By Phil Rosenzweig
The book talks about how different management gurus point to high financial performance of a successful company and then EXTRAPOLATE it to believe high on other counts – strategy, values, people and leadership. The author points out that our study of the successful companies is deluded based on HALO EFFECT. The author pokes fun at bad science of the management world and believes there is no publicly available secret to a successful company. In the preface the author writes “Most management books try to answer the first order question: What leads to high performance? This book sets out to answer- Why is it so hard to understand high performance?” Towards the end the book sets out to give some principles which are not guaranteed source of high performance but leads to a more thoughtful approach.
The book in multiple chapters take case studies of multiple companies whose policies were lauded when they were successful and then ridiculed for poor performance when they started showing losses - Lego (Danish toy company), Cisco, ABB, Intel to name a few.
So what exactly is Halo Effect – it is a tendency to make inferences about specific traits on the basis of general impression. As author explains in one of this example- George Bush’s rating rose after Sep 11 attack as country stood by their President which is ok. However, on a question related to handling of economy his rating increased from 47% to 60% as well. Now whether his handling of economy suddenly became better in weeks after Sep 11 is a question mark. The American public conferred a Halo on their President and made all favorable attributions to him. In business there are HALOS every where – in people, in leaders, surveys. When a company's sales and profits are up, people often conclude that it has a brilliant strategy, a visionary leader, capable employees, and a superb corporate culture. When performance falters, they conclude that the strategy was wrong, the leader became arrogant, the people were complacent, and the culture was stagnant. In fact, little may have changed -- company performance creates a Halo that shapes the way we perceive strategy, leadership, people, culture, and more.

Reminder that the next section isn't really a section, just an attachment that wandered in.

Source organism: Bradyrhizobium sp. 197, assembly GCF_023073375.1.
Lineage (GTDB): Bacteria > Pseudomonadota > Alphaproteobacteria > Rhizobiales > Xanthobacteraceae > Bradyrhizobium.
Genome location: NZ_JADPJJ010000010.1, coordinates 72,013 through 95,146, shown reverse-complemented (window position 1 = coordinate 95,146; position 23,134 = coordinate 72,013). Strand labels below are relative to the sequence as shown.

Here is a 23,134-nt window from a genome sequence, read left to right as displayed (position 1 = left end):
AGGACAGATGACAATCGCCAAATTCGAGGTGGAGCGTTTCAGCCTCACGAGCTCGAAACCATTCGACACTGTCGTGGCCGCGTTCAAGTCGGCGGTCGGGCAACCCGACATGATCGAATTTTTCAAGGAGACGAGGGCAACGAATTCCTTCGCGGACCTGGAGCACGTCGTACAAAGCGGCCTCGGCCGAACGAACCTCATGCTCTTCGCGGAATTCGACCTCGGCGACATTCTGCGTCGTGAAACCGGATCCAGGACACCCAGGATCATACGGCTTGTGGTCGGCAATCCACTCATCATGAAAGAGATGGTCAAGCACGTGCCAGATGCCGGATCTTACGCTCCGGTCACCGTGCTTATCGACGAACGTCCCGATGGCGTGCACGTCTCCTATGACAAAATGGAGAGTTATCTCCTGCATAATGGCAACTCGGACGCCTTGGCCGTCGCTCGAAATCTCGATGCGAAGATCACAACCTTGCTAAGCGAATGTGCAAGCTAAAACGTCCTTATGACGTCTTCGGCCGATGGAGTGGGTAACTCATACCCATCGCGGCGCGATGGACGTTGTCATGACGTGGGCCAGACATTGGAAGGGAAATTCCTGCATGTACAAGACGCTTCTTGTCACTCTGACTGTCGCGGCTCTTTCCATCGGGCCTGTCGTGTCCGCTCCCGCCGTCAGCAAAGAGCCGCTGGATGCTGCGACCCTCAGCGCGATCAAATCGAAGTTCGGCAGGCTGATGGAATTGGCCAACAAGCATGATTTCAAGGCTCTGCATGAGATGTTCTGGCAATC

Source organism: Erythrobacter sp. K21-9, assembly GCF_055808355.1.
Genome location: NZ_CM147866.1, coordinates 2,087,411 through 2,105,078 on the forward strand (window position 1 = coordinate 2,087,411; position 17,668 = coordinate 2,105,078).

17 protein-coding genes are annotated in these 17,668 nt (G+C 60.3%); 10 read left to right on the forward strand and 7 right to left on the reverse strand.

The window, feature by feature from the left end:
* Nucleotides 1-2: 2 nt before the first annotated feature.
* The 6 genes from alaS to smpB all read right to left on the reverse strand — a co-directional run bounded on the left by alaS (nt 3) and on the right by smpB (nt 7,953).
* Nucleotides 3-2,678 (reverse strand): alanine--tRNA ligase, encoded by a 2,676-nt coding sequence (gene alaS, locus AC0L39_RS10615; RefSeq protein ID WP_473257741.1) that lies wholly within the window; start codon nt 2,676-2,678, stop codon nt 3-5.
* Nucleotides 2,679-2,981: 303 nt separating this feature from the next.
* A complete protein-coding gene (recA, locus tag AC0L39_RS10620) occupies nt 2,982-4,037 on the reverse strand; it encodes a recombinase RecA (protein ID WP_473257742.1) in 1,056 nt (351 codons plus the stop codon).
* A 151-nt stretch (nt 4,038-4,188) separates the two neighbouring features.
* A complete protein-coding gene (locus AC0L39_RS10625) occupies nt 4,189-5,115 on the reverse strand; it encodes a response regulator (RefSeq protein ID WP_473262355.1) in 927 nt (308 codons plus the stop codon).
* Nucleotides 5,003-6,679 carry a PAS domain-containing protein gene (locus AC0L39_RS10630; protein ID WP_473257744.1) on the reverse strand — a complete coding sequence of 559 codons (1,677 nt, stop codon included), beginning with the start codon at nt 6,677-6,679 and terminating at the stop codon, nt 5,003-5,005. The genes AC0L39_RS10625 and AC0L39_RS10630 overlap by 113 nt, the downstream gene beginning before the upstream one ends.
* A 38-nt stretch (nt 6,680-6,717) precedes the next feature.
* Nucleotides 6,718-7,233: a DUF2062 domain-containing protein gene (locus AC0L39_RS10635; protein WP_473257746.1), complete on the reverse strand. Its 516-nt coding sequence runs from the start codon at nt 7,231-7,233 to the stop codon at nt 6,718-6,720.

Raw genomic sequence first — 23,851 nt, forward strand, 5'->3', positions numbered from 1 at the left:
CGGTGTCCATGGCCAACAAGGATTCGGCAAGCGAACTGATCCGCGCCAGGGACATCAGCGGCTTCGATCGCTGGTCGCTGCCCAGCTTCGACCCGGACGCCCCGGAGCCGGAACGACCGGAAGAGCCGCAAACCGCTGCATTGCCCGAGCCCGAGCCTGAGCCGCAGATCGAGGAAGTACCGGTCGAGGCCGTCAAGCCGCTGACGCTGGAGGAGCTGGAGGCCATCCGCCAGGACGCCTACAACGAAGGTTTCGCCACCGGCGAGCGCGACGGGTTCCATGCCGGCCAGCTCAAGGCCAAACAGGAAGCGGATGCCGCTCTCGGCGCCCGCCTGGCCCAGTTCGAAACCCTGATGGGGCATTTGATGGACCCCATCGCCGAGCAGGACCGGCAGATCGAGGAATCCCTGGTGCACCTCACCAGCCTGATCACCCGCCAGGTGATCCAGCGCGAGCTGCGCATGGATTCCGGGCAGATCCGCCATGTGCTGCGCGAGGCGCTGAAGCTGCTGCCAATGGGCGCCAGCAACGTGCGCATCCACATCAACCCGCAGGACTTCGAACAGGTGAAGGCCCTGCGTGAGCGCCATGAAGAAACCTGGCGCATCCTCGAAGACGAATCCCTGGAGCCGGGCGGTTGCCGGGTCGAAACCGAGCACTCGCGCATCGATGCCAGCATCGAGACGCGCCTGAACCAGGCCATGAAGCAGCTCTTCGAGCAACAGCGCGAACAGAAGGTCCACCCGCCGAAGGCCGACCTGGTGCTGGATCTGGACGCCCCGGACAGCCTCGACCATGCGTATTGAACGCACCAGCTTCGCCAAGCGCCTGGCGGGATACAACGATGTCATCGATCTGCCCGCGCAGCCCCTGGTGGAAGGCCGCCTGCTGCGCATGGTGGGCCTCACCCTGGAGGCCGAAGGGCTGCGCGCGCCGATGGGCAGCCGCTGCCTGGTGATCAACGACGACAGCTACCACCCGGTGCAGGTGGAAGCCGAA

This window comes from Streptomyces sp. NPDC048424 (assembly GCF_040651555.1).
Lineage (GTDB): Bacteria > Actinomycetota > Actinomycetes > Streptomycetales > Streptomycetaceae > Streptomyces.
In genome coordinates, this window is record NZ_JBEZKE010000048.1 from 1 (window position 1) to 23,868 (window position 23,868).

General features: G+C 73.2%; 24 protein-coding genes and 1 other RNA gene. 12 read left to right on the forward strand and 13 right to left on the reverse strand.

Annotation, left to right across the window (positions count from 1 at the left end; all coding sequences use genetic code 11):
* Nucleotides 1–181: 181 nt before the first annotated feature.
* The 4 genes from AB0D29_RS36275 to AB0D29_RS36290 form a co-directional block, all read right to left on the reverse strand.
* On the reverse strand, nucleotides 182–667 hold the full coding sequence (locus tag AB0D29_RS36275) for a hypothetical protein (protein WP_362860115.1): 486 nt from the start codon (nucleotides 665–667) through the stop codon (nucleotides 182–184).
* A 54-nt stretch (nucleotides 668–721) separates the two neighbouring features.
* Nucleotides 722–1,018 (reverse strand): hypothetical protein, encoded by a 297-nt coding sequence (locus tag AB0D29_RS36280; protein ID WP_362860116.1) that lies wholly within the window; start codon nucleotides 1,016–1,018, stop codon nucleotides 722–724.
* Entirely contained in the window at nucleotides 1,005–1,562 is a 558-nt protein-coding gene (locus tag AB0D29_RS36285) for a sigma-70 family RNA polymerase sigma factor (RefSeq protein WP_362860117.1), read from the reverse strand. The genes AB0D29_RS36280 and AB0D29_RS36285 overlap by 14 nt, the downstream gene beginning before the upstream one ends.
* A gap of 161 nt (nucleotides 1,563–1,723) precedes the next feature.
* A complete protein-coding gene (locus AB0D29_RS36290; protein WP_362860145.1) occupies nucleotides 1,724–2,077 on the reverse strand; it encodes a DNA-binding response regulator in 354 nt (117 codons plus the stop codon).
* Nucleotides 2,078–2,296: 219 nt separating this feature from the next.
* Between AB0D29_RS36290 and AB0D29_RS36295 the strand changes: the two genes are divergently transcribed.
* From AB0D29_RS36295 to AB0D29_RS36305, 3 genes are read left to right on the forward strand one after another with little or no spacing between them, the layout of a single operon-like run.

In the appendix of this book there are tables showing the performance of the companies studied in "In Search of Excellence" and "Built to Last", two great management books of their time. It is interesting to note the difference in performance in the years before and after these studies.
Overall, highly recommended!